Walmart : Putting up a show

Traditional investor content is given a broader appeal.

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The feature

Walmart, US supermarket operator, makes a big splash of its annual shareholders’ meeting.

Walmart has devoted all three slides in its corporate home page’s main featured-content panel to its upcoming (6 June) ‘annual shareholders’ meeting’. All three use high-quality letterbox-format photographs as a backdrop for headlined captions and onward links. The opening slide, Shareholders Meeting 2014, shows a packed convention hall (the meeting’s regular location) with a link to ‘watch the live webcast’. Slide two, Shareholders Behind The Scenes, previews an interview with the man responsible for the staging of the event; the third slide, Shareholders Through The Decades, offers a look at ‘how a gathering of six became a celebration of thousands’.

The first, webcast, slide opens a page with a calendar link for the webcast along with a graphic menu for related content: Annual Meeting Materials, Shareholders Meeting App, Media Materials, Blog, Featured Photos. The page’s right-hand panel displays a Newsroom Twitter feed under the hash-tagged heading ‘Join the Conversation #WMTShares’.Walmart

The takeaway

What is Walmart doing with its big home-page coverage of its annual meeting – turning back the clock or turning conventional thinking on its head? Back in the early days of the corporate web home pages were often the domain of the investor relations department, focusing on the professional investment community and spotlighting the share price. Times change, and collective wisdom now encourages companies to shine the light on their cuddlier qualities and value to society, ‘reaching out’ to a wider range of stakeholder groups. Devoting its home page’s prime slot to exclusive coverage of the annual meeting at first appears to put Walmart firmly in the reactionary mould. Look more closely, though, and on the back of the event it is delivering a contemporary message in a package that makes smart use of the online medium.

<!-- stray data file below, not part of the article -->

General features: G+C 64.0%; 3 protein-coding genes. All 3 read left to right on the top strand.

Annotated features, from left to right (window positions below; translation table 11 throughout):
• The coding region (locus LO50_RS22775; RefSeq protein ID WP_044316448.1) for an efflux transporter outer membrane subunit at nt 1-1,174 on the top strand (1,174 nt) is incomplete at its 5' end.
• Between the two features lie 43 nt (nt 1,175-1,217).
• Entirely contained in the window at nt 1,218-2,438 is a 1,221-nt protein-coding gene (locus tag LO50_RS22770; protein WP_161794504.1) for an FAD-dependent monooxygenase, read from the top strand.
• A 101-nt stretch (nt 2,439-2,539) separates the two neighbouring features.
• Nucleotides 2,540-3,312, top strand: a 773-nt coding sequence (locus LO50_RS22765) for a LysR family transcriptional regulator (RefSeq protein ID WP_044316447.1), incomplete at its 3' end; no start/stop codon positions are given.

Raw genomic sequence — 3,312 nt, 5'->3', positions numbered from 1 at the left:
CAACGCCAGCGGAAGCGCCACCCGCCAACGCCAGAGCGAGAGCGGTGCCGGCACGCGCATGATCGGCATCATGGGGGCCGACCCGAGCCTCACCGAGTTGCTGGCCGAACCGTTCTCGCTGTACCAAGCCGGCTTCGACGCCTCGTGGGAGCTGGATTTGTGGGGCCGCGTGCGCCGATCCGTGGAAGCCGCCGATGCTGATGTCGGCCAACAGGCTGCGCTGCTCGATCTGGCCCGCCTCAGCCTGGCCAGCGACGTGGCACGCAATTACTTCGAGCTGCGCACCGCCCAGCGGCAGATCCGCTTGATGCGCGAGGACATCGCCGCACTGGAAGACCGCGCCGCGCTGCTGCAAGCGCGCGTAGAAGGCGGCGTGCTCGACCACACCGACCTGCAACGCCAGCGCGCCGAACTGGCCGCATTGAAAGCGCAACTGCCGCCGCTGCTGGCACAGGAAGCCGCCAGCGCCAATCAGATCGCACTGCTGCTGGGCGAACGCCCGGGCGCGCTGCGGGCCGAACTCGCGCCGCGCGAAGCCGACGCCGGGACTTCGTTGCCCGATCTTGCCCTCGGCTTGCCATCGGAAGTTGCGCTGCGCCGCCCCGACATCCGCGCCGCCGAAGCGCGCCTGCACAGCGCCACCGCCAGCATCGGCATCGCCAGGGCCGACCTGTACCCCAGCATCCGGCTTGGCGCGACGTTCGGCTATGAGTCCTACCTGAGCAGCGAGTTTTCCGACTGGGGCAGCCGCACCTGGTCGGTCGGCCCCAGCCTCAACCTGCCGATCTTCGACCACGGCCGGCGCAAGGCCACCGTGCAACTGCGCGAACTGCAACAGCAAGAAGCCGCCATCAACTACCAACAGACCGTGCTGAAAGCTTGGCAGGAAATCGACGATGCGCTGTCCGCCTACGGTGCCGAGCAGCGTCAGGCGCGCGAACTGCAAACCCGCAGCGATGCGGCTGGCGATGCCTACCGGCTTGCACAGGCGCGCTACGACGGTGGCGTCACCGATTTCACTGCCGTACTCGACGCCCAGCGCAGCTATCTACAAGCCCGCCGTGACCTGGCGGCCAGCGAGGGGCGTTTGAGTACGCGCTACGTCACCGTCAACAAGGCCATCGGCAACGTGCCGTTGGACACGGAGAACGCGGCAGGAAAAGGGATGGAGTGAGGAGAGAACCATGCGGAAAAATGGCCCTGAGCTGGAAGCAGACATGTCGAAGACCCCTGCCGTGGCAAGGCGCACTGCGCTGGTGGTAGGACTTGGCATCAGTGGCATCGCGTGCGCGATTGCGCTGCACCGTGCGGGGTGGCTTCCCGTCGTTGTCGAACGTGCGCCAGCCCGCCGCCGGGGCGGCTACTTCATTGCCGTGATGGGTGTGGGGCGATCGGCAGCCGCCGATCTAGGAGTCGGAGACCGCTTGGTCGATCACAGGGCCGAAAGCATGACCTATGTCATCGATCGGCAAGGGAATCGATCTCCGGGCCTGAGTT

The emphasis here is on ‘shareholder’, a term inclusive of individual investors, and not the professional analysts and advisors that normally are the primary audience for investor communications. That makes sense for a company like Walmart, where ‘private’ shareholders are likely to be valued customers. But content itself is expanded to cover ‘stories’ that will appeal to a broader audience, including non-shareholders, an approach that extends to the webcast page and its use of appealing graphics to draw visitors into a varied range of related material as well as providing a window into the Twitter feed (though this is not as dedicated to the event as it is made to appear). What could have been a curt invitation to a self-selecting group has been turned into a friendly introduction not just to the event but also the company and its people-focused values.
First published 05 June, 2014
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